UBC Theses and Dissertations
Before a ball is kicked : how organizing Coast Salish soccer tournaments resist assimilation Joe-Mayes, Tyrone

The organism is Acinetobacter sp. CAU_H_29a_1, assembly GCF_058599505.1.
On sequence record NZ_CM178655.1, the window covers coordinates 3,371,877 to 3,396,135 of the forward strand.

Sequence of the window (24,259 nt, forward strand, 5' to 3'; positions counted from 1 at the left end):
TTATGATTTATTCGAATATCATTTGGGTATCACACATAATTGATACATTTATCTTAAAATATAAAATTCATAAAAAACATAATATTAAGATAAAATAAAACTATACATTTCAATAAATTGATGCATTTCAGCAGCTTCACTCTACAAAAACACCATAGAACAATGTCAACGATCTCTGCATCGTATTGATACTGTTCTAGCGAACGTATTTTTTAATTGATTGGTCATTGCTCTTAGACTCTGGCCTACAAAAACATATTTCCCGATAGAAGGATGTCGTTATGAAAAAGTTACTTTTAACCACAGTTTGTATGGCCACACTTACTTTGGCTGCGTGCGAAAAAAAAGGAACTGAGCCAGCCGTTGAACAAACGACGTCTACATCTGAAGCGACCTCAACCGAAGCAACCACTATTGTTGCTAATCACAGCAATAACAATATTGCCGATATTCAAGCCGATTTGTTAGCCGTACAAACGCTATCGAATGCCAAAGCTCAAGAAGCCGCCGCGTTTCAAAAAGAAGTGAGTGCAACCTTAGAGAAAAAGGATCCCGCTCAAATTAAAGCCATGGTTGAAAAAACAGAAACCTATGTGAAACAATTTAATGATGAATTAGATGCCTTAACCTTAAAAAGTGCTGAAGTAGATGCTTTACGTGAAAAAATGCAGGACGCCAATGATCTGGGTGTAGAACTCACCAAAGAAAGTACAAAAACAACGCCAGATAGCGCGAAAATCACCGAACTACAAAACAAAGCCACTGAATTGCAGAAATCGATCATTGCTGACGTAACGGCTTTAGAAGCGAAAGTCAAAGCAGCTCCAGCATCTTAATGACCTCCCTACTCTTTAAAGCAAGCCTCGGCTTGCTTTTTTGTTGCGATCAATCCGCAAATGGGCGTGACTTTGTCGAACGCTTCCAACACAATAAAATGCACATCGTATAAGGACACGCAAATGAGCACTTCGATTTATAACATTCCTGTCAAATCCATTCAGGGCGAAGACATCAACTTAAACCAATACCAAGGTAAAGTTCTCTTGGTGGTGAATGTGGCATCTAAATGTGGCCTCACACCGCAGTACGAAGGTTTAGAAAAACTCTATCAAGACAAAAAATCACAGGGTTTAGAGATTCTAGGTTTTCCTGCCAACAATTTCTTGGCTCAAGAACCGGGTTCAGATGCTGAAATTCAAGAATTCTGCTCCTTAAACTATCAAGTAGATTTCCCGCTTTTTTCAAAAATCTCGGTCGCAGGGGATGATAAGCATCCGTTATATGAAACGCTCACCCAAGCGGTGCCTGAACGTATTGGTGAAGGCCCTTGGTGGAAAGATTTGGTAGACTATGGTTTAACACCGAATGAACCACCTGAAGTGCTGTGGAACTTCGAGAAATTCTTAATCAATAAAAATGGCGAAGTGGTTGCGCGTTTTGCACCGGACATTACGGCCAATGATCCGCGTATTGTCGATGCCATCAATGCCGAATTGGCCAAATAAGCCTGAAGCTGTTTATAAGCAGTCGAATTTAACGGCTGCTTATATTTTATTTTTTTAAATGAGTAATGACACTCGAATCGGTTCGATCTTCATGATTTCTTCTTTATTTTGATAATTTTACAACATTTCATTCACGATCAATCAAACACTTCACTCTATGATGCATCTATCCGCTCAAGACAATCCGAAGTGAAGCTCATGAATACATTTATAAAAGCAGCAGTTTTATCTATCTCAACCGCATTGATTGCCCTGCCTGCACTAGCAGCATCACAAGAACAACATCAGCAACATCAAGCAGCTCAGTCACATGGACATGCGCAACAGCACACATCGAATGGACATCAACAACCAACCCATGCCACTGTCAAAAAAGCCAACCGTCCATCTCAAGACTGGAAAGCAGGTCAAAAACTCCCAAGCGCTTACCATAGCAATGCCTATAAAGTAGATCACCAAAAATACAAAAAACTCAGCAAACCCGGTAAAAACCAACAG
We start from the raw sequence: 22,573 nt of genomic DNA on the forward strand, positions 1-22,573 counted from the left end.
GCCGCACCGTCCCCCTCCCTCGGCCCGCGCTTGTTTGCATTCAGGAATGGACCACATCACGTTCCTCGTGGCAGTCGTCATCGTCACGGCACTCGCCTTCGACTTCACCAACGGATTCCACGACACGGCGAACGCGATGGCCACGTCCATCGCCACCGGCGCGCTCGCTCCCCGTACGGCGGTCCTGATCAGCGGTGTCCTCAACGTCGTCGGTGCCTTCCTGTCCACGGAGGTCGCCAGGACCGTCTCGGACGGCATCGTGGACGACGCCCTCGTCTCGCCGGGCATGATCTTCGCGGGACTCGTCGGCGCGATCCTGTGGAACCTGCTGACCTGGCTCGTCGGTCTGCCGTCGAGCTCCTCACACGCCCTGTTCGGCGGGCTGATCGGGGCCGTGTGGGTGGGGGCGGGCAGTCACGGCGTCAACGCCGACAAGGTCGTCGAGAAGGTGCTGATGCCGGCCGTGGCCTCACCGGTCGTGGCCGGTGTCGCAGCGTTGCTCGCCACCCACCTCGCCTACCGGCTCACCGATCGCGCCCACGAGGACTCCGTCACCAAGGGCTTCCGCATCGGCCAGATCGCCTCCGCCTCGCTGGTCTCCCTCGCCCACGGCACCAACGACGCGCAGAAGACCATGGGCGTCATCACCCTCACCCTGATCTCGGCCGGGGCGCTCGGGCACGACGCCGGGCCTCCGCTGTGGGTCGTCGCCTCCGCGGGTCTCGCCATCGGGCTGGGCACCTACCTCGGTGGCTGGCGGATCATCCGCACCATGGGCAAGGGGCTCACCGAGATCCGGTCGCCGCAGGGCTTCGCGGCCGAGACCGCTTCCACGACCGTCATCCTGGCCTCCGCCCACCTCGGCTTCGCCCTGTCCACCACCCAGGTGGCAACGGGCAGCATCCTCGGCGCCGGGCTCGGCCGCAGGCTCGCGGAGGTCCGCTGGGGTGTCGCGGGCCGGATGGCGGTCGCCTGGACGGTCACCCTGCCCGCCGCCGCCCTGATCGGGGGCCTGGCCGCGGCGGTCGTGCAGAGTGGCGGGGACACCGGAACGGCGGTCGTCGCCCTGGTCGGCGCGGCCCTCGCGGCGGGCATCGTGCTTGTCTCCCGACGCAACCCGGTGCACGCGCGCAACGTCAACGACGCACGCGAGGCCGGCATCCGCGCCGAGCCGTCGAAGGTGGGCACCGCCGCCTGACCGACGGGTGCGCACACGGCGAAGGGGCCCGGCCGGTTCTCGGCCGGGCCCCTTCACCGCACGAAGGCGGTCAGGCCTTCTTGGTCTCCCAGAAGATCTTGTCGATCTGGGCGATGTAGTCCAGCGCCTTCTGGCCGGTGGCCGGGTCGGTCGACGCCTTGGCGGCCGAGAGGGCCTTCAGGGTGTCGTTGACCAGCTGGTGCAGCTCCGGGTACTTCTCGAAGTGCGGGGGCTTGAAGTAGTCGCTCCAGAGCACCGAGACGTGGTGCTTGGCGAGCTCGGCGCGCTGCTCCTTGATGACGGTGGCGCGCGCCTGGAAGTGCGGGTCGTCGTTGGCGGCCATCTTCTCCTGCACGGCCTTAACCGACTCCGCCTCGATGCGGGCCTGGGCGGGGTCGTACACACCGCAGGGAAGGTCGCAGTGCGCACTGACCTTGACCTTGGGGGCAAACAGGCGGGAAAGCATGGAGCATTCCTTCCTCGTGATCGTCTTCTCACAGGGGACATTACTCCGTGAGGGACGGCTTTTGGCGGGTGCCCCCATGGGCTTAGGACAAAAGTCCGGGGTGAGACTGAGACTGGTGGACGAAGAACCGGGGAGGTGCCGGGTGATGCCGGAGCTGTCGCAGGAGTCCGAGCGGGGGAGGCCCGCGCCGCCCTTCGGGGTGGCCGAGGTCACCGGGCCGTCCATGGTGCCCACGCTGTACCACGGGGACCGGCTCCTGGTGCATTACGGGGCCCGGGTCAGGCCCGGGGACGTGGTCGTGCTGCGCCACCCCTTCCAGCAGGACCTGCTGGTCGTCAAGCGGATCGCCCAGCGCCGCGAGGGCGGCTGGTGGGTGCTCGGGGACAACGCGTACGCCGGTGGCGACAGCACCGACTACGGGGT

This thesis focusses on a group of shíshálh Nation members who volunteered to organize a weekend soccer tournament in the town of Sechelt, British Columbia, and argues their work sustains significant aspects of ancient Coast Salish culture, thereby resisting assimilation. Colonial authorities administering the Indian Act in Canada made multiple and increasingly aggressive attempts to achieve the complete and total assimilation of Coast Salish people. Two attempts are notable: (1) outlawing the Northwest Coast potlatch, a pillar of Coast Salish governance and culture; and (2) forcing Indigenous children into residential schools to separate them from the cultural teachings held by their village Elders. Government officials supported religious missionaries who envisioned Western sport as a practical means to facilitate the process of “civilizing” and assimilating Indigenous peoples underway in the 19th century. Despite these attempts to impose Euro-centric views, I ask in what ways do soccer tournaments preserve shíshálh culture? And was the adoption of soccer by the Coast Salish a response to Canada’s 19th century policies of forced cultural assimilation? Five semi-structured interviews were conducted with shíshálh members, and one non-shíshálh, to ask about their experiences volunteering to organize soccer tournaments, what they do, and why. Fieldwork took place during the weekend tournament organized by the shíshálh volunteers, hosted at Ted Dixon Memorial Park on Sechelt Band Lands 2. It included an evening of preparation, the two-day competition, and the events immediately following the tournament. I contend Coast Salish soccer tournaments are unique occasions keeping intact ancestral connections, kinship relations, intervillage networks, and identity for the shíshálh Nation.
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